MozCon 2017:￼ Powerful Brands Have Communities
The following post is part of WTWH Media Marketing Lab’s ongoing blog series from MozCon 2017.
As marketers, we all solve problems for our customers, but we are neglecting a goldmine of existing customers who would help you hit marketing goals on your own. Most marketers have no idea how to truly engage with customers who have already bought from them or customers who have not converted. The solution to this problem? Building communities.
Debunking Myths about Communities:
- Companies in my industry don’t need communities
- We’re focused on ROI
- Our Company is a service/agency
- Our company is too large for a community
Using communities will not only help you reach your marketing objectives, but will also solve problems for your customers. Research found when customers joined communities, they spent 2.5x longer on landing pages which ultimately led to higher conversion rates. Research also found the top percent of active community members spent 10x longer on pages.
Four Questions to Consider to Build Communities:
- Should our community be public or private? Public communities like Sephora, use live chat and user profiles that link to other social sites. The discussions on public forums correlate to purchase patterns for community members. Sephora links the user accounts in community to Sephora loyalty cards for increased customer engagement. Private communities have a unique selling point of converting new clients to enhance user engagement for existing clients.
- Can our community be low tech? Your community does not need to be fancy. It can be as simple as a Facebook group. The more members, the more revenue.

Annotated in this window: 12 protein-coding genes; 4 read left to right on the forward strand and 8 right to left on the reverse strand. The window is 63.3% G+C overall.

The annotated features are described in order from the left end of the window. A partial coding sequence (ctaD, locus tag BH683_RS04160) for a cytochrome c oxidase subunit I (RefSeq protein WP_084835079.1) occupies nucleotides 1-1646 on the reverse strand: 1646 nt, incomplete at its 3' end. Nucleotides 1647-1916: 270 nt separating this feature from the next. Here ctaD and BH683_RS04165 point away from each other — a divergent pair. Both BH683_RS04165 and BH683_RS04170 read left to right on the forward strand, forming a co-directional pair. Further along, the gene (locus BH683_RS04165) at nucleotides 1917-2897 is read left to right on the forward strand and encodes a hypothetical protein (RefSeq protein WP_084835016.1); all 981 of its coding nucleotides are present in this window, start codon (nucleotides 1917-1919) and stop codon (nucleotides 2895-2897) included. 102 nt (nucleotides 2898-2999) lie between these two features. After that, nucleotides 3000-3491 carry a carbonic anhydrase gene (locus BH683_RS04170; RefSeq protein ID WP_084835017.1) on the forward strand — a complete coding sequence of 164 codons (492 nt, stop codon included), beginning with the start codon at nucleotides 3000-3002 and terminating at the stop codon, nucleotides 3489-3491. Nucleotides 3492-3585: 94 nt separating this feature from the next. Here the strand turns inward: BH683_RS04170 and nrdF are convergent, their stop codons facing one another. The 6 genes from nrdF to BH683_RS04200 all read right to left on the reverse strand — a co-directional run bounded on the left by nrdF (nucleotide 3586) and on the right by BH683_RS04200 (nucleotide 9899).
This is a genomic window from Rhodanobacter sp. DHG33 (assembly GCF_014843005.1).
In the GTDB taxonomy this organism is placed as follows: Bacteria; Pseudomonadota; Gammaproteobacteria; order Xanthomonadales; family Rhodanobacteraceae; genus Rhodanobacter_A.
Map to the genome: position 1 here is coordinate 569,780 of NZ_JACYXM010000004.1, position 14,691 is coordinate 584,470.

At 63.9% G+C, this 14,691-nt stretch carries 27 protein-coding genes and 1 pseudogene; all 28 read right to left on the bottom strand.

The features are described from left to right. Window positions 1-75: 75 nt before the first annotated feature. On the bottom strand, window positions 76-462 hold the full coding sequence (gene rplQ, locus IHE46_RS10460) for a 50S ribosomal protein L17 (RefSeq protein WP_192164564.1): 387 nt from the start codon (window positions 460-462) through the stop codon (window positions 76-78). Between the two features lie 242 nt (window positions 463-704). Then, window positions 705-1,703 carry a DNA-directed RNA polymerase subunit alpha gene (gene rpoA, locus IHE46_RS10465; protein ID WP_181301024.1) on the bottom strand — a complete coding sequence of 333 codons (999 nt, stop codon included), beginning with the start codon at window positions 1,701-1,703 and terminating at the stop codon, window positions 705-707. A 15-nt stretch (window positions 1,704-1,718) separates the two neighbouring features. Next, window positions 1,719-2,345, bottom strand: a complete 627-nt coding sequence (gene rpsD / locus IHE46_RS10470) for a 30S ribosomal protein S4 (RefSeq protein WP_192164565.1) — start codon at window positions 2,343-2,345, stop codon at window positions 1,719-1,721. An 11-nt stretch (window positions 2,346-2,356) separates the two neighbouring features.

- Should it be a social-first or content-first? Coachella Valley Arts & Music Festival used the social first approach with forums. This kept customers informed on set times, regulations, lodging and more. Smaller brands used the content first approach by creating webinars, q&as, events, and communication that is centered around content.
- Should our community be gamified? When gamifying communities, research found it increased engagement among customers and clients, increase up-sell rate for current customers. Fitbit challenge groups found 84% of users were more active when challenging friends.
In conclusion, customers are forming and finding communities with our without you, so it’s important to leverage it to your benefit. If your industry does not have communities, you should be the first!
Tara Reed is a tech entrepreneur & marketer. After running marketing initiatives at Google, Foursquare, & Microsoft, Tara branched out to launch her own apps & startups. Today, Tara helps people implement cutting-edge marketing into their businesses.